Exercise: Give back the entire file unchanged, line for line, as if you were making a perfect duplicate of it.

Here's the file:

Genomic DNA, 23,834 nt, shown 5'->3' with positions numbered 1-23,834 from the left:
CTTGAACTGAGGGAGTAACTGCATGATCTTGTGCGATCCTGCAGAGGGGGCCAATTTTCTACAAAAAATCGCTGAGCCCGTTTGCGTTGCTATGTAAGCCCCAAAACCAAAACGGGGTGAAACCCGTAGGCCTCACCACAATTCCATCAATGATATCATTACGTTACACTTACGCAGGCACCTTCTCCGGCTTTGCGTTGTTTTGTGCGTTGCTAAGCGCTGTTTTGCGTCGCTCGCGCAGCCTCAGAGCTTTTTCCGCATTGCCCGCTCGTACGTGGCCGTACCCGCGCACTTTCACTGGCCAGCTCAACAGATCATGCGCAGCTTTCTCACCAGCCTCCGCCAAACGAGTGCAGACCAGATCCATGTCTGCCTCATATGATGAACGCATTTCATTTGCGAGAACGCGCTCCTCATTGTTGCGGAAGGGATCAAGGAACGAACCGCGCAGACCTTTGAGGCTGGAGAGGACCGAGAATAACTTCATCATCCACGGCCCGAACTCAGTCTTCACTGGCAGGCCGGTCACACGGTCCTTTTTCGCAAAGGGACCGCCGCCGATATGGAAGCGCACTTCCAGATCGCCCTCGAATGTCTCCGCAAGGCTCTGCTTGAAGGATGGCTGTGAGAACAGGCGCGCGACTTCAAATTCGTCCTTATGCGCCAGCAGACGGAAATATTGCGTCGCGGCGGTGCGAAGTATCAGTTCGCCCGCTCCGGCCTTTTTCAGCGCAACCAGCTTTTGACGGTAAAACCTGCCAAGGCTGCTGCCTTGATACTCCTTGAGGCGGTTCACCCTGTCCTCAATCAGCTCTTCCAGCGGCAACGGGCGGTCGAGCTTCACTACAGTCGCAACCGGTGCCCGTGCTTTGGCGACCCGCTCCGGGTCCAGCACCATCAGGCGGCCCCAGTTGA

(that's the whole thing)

Genomic DNA, 23,834 nt, shown 5'->3' with positions numbered 1-23,834 from the left:
CTTGAACTGAGGGAGTAACTGCATGATCTTGTGCGATCCTGCAGAGGGGGCCAATTTTCTACAAAAAATCGCTGAGCCCGTTTGCGTTGCTATGTAAGCCCCAAAACCAAAACGGGGTGAAACCCGTAGGCCTCACCACAATTCCATCAATGATATCATTACGTTACACTTACGCAGGCACCTTCTCCGGCTTTGCGTTGTTTTGTGCGTTGCTAAGCGCTGTTTTGCGTCGCTCGCGCAGCCTCAGAGCTTTTTCCGCATTGCCCGCTCGTACGTGGCCGTACCCGCGCACTTTCACTGGCCAGCTCAACAGATCATGCGCAGCTTTCTCACCAGCCTCCGCCAAACGAGTGCAGACCAGATCCATGTCTGCCTCATATGATGAACGCATTTCATTTGCGAGAACGCGCTCCTCATTGTTGCGGAAGGGATCAAGGAACGAACCGCGCAGACCTTTGAGGCTGGAGAGGACCGAGAATAACTTCATCATCCACGGCCCGAACTCAGTCTTCACTGGCAGGCCGGTCACACGGTCCTTTTTCGCAAAGGGACCGCCGCCGATATGGAAGCGCACTTCCAGATCGCCCTCGAATGTCTCCGCAAGGCTCTGCTTGAAGGATGGCTGTGAGAACAGGCGCGCGACTTCAAATTCGTCCTTATGCGCCAGCAGACGGAAATATTGCGTCGCGGCGGTGCGAAGTATCAGTTCGCCCGCTCCGGCCTTTTTCAGCGCAACCAGCTTTTGACGGTAAAACCTGCCAAGGCTGCTGCCTTGATACTCCTTGAGGCGGTTCACCCTGTCCTCAATCAGCTCTTCCAGCGGCAACGGGCGGTCGAGCTTCACTACAGTCGCAACCGGTGCCCGTGCTTTGGCGACCCGCTCCGGGTCCAGCACCATCAGGCGGCCCCAGTTGA